It seems like every week there is a new scam or at least a resurgence of past scams. CUA is committed to sharing information so you are well informed and can avoid falling victim. Here’s what we’re seeing as of mid-February 2021.
Who’s Calling You?
Fraudsters are back to spoofing phone numbers. You know, when you get a call and the caller ID shows a company you know and trust, like CUA. But when you answer they ask for information like debit/credit card numbers, Personal Identification Numbers (PIN), social security number, passwords, online banking passwords, and even account numbers! CUA, or any reputable financial institution, will never ask for this information via telephone, text, nor email. Sometimes they tell you they need information on your online banking so they can transfer money to you. Do not fall for any of this. They are very smooth and convincing. You may think it’s CUA or another institution trying to help you out with something. Again, do not fall for it. If ANYTHING sounds suspicious or just doesn’t feel right, hang up and then call the company that they said they were from. If they say they are from CUA, call us with a telephone number you know is ours. (316.265.3272 or 800.256.8049). Call and confirm. We will know if we are trying to reach you. We would much rather take your call questioning something, than take the call after you’ve given out the information. Once you give it out it’s usually only a few minutes before they start using the information to steal your money. And you know what? Even if they didn’t ask for personal information and you call us, and we really were calling you, we’re ok with that. We just want you and your money to be safe!
We’ve also had this type of scammer say that they’re calling for verification as the member’s debit card and username for online banking were compromised. Never give out that information. They can get into your online account, transfer money, open other accounts, change passwords, etc. CUA only asks for verification information if YOU call CUA, so we can identify you over the phone.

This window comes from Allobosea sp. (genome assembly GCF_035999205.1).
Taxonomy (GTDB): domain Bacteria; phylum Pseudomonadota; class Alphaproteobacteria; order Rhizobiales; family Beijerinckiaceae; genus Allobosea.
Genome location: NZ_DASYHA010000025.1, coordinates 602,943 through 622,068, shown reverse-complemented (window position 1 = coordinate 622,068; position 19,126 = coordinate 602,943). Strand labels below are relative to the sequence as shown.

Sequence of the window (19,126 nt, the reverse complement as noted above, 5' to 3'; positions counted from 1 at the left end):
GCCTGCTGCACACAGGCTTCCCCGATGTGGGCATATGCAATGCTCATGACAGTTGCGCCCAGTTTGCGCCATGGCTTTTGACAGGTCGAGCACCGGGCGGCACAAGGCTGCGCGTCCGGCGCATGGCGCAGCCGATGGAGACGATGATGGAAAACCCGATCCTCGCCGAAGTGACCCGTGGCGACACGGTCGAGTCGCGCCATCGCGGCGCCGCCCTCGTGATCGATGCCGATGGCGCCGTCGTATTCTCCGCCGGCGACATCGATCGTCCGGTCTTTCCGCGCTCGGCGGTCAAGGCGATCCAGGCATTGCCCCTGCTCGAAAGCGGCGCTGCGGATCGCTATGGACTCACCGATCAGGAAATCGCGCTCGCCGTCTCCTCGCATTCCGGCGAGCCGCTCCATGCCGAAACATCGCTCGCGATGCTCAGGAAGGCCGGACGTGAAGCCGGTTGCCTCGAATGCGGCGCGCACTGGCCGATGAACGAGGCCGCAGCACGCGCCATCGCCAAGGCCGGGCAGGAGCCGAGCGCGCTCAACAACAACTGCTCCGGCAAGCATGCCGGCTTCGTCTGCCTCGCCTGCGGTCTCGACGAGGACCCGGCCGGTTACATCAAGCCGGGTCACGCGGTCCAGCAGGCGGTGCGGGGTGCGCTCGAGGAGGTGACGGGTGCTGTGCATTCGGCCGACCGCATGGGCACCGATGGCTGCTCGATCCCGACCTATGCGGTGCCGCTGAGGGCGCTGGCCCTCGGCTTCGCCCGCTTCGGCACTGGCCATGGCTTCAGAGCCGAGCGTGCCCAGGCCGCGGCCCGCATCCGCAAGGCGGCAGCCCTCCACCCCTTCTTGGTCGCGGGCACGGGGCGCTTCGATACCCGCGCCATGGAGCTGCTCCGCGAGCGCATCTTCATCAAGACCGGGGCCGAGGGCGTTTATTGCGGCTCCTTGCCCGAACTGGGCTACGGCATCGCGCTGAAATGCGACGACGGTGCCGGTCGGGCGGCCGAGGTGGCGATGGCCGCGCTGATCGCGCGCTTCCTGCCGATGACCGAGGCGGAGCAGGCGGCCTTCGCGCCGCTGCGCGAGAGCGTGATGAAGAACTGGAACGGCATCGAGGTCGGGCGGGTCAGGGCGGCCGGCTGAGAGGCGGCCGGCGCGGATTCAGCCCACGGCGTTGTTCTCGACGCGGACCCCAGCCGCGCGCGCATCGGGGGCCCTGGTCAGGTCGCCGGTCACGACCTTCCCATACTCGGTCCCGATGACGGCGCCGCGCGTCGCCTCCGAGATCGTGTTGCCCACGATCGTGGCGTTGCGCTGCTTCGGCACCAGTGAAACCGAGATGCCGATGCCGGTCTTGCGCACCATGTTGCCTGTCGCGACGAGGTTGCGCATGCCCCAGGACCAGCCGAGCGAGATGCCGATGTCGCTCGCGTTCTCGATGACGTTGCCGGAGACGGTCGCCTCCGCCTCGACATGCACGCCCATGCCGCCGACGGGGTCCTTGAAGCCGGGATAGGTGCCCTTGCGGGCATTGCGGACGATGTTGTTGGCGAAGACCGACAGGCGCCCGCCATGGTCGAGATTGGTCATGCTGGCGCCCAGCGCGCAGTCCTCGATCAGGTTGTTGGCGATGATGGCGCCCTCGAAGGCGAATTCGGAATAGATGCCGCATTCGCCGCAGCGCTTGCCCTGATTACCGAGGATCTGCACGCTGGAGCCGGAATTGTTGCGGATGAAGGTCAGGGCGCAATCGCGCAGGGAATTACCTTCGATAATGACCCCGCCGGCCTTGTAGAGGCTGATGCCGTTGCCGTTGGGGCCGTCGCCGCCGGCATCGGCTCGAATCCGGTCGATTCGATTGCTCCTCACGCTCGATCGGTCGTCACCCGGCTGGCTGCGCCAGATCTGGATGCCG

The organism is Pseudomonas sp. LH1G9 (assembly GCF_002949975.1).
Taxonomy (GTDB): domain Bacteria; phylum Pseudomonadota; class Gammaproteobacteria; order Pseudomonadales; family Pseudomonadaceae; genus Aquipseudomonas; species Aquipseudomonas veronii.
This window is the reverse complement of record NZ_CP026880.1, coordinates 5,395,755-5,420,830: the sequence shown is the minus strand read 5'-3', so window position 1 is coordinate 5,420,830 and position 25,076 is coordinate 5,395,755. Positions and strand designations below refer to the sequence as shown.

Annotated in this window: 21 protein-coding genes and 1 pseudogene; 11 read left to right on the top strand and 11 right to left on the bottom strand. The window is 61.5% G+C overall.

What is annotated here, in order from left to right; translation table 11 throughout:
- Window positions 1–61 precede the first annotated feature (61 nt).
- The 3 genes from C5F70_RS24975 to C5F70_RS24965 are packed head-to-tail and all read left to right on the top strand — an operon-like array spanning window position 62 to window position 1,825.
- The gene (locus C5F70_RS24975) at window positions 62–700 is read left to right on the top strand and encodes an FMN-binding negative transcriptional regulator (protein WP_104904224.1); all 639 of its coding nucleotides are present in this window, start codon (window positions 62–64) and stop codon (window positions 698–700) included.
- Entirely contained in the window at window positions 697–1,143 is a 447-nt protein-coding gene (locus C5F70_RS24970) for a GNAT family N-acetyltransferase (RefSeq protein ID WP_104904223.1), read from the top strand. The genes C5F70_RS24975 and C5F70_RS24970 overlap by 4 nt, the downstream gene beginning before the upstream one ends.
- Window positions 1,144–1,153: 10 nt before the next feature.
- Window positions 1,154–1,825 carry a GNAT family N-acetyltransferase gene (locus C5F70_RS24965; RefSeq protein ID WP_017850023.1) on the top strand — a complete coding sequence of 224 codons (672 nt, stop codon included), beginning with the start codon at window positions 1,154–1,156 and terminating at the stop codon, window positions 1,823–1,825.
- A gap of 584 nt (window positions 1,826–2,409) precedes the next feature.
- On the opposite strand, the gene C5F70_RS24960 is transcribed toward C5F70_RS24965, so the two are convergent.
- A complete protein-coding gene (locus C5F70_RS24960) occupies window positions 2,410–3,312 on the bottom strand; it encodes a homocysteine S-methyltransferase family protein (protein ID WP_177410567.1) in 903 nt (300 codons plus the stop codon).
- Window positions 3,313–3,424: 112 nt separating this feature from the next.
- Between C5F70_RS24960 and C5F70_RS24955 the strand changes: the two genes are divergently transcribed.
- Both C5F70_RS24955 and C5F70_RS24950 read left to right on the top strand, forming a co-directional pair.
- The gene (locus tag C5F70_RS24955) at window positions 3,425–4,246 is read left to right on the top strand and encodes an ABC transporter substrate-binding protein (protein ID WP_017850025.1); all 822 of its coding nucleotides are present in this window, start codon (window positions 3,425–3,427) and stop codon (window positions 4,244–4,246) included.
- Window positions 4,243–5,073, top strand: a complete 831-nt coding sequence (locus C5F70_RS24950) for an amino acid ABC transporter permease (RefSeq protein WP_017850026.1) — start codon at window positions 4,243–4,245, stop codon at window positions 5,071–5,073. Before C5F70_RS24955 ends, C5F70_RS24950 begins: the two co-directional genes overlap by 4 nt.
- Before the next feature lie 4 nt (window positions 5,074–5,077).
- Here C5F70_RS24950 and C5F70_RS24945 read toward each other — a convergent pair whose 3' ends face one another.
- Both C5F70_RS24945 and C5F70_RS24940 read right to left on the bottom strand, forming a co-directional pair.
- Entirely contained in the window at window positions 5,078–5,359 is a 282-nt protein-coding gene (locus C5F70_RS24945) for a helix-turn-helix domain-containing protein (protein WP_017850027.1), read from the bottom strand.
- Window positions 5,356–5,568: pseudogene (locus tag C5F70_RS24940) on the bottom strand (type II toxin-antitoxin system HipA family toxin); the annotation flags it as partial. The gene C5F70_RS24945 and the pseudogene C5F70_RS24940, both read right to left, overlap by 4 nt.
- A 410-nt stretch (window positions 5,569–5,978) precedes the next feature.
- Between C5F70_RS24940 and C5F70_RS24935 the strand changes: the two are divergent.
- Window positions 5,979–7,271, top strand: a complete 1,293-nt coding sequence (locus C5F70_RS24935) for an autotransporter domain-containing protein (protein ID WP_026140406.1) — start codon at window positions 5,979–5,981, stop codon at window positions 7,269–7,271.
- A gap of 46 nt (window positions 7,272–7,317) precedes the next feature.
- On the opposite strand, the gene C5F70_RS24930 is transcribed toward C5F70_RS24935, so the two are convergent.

Fraudsters even go after mega-merchants, and spoof companies like Apple, Amazon, PayPal, eBay, etc.
The scammer calls to alert you that a fraud charge has occurred, and they need to process a credit/reimbursement to your account. They instruct you to download an app on your phone and then go to a webpage on a desktop computer. This allows the scammer to proxy onto your computer and watch as you click around the screen. The conversation usually ends with the fraudster asking you to login to your online banking so they can “process the credit”. Unfortunately, there is no credit and they now have access to your accounts and funds.
If you have a suspicious call or wonder whether you’ve given out too much information, call CUA as soon as possible. If it is after-hours, change your password(s) immediately. We have very secure systems to protect your money but if your keys (password, account number, etc.) are given out, we won’t know it’s not you when they use the information, and it will be hard to protect your account.